Fri | Dec 3, 2021

Cornerstone of HOPE for the youth

Published:Sunday | March 31, 2019 | 12:18 AM

“I used to view myself as a failure, but now, I’m part of a skills training programme that is giving me the opportunity to earn and learn,” says 20-year-old Housing Opportunity Production and Employment (HOPE) programme intern Shameka Taylor.

The HOPE programme, according to Taylor, has helped her in enhancing her skill sets, and she is on her way to getting certified in construction. She is currently perfecting window installation and painting skills on site at Gore Development’s Housing scheme, Phoenix Park Village, in St Catherine.

Before beginning her official training in October 2018, Taylor’s main interest was sales and marketing, however, she decided that it would be a good idea to make herself more marketable by acquiring a skill.

“I wanted to have a certificate that would allow me to create some real options for myself in the future,” Taylor said.

She began her hunt for possible avenues and was directed to the HOPE programme by a supervisor in the National Youth Service (NYS) with which she had been associated since she was a high school student.

“At the time when I decided to sign up, I wasn’t exactly sure what area I would be placed in but I was looking forward to the opportunity to acquire a skill and be paid a stipend while I learned,” she notes

Today, Taylor is one of 24 interns who are actively completing the practical portion of their construction curriculum at Phoenix Park through an ongoing partnership between the Gore Family Foundation (GFF) and the HOPE programme.

Intern coordinator with the HOPE programme Novlene Ragbar describes Taylor as a natural leader who has been doing very well in her assigned area.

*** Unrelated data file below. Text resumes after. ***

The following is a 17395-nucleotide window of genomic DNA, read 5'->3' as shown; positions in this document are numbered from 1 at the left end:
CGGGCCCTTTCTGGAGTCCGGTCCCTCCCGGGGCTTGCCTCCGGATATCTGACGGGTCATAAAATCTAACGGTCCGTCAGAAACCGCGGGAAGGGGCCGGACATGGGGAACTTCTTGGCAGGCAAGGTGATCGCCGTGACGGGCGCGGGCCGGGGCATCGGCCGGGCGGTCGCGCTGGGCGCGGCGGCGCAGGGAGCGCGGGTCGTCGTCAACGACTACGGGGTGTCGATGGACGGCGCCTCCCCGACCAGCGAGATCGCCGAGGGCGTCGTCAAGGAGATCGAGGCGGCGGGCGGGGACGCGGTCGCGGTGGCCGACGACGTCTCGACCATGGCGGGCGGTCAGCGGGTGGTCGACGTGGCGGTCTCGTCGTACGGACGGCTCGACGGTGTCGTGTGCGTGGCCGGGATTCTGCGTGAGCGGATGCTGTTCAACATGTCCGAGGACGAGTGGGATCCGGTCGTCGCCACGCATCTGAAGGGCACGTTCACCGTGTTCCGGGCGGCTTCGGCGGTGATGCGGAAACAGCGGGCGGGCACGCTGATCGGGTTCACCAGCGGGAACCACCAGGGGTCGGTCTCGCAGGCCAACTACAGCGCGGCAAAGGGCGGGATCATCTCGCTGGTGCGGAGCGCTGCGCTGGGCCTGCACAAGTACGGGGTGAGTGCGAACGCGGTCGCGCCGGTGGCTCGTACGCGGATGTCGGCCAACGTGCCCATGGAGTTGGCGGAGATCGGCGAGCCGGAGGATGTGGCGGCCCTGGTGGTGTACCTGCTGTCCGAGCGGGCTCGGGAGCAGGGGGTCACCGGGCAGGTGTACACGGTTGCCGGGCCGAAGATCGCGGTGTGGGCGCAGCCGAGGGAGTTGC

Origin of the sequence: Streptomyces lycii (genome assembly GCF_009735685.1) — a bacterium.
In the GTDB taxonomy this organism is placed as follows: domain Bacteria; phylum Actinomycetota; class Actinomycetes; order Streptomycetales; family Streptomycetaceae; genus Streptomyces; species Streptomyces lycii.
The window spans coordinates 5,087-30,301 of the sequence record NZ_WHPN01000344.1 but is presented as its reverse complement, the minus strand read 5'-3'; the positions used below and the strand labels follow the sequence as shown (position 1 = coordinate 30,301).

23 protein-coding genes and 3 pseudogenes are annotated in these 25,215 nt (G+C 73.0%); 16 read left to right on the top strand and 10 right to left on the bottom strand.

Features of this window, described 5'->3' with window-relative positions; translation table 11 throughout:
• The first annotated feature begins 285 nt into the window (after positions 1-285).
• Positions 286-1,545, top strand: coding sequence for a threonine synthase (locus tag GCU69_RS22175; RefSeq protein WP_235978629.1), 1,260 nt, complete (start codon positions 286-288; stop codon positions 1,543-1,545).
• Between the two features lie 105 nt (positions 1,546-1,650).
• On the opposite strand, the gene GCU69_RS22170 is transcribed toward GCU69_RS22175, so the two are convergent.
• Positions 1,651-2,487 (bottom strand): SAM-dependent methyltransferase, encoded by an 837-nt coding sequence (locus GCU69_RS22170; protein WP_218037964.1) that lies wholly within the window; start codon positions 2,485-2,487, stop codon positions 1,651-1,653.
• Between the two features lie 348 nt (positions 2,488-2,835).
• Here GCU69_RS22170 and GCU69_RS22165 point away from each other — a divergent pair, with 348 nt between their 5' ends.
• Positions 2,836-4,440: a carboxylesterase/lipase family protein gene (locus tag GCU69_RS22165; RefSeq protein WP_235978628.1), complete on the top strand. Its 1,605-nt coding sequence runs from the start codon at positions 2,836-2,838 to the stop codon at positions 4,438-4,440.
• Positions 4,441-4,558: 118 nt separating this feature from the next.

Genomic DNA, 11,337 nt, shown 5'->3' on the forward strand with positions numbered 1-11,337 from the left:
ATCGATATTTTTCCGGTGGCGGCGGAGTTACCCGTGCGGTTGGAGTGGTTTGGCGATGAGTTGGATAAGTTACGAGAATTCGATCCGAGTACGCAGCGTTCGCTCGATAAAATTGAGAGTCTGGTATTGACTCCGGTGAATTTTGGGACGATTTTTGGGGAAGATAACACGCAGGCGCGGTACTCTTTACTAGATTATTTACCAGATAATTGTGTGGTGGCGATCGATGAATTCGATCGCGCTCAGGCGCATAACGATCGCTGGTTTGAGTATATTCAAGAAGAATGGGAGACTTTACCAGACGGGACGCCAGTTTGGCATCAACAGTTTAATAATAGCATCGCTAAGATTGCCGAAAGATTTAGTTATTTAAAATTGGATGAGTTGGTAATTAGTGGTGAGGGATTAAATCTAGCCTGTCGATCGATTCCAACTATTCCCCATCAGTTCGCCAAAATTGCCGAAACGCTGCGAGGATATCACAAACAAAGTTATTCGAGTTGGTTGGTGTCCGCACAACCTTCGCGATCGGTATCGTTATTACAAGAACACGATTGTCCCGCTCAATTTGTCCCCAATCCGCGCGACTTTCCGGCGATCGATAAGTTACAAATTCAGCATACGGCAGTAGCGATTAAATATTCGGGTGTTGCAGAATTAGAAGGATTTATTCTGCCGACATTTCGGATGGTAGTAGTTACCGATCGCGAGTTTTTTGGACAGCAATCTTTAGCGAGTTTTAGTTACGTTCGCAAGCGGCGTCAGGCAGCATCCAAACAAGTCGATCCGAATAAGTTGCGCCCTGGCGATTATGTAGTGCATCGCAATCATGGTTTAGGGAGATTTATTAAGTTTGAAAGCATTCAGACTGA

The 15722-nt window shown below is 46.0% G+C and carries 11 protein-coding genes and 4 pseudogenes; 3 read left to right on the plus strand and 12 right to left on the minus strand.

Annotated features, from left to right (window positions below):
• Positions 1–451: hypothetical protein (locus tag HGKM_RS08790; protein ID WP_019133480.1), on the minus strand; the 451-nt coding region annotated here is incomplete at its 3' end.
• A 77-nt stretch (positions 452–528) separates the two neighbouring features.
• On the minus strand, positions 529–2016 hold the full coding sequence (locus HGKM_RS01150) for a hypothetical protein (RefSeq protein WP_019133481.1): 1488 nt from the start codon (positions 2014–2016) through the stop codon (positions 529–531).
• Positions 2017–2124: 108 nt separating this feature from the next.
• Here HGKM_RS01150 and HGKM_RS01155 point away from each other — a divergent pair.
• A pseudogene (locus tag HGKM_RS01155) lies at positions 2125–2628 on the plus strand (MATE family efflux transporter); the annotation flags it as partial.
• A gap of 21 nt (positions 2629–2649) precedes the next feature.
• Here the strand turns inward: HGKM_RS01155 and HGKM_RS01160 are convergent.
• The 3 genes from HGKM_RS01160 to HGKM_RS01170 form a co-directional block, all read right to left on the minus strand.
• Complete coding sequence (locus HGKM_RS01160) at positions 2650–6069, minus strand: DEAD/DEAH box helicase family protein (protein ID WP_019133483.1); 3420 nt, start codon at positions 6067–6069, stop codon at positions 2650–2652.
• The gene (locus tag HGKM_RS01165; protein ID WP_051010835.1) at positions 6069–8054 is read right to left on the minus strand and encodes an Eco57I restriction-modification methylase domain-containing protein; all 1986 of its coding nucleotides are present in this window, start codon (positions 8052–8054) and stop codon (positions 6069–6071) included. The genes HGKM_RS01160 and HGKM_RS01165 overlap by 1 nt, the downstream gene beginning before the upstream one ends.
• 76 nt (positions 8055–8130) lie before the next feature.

growth

“Shameka has shown tremendous growth in her professionalism and confidence. She has also been grasping her skill training very well based on reports from the subcontractors who supervise and guide her daily,” Ragbar said.

Ragbar added that the entire cohort has been performing well and has shown much dedication to the programme and to their own advancement.

“This is the first batch of trainees to be enrolled in this programme, and we are indeed happy for the partnership with the GFF, which has provided them the opportunity for invaluable hands-on experience,” Ragbar said.

Director of the foundation Christine Gore expressed delight at the level of dedication and progress of the interns.

“They keep in touch with me and update me on their accomplishments pretty frequently. I am really proud of them and have nothing but great expectations of them for the future,” Gore said.

The students are expected to complete their programme in September 2019, and it is anticipated that the agreement will continue in an effort to facilitate additional trainees.

All trainees are closely monitored and guided by the subcontractors carrying out duties on site and provide feedback on their overall development on a personal and professional level.

Funding made available through the existing GFF/HOPE partnership provides the stipend payments for the interns for the one-year duration of their engagement with the programme.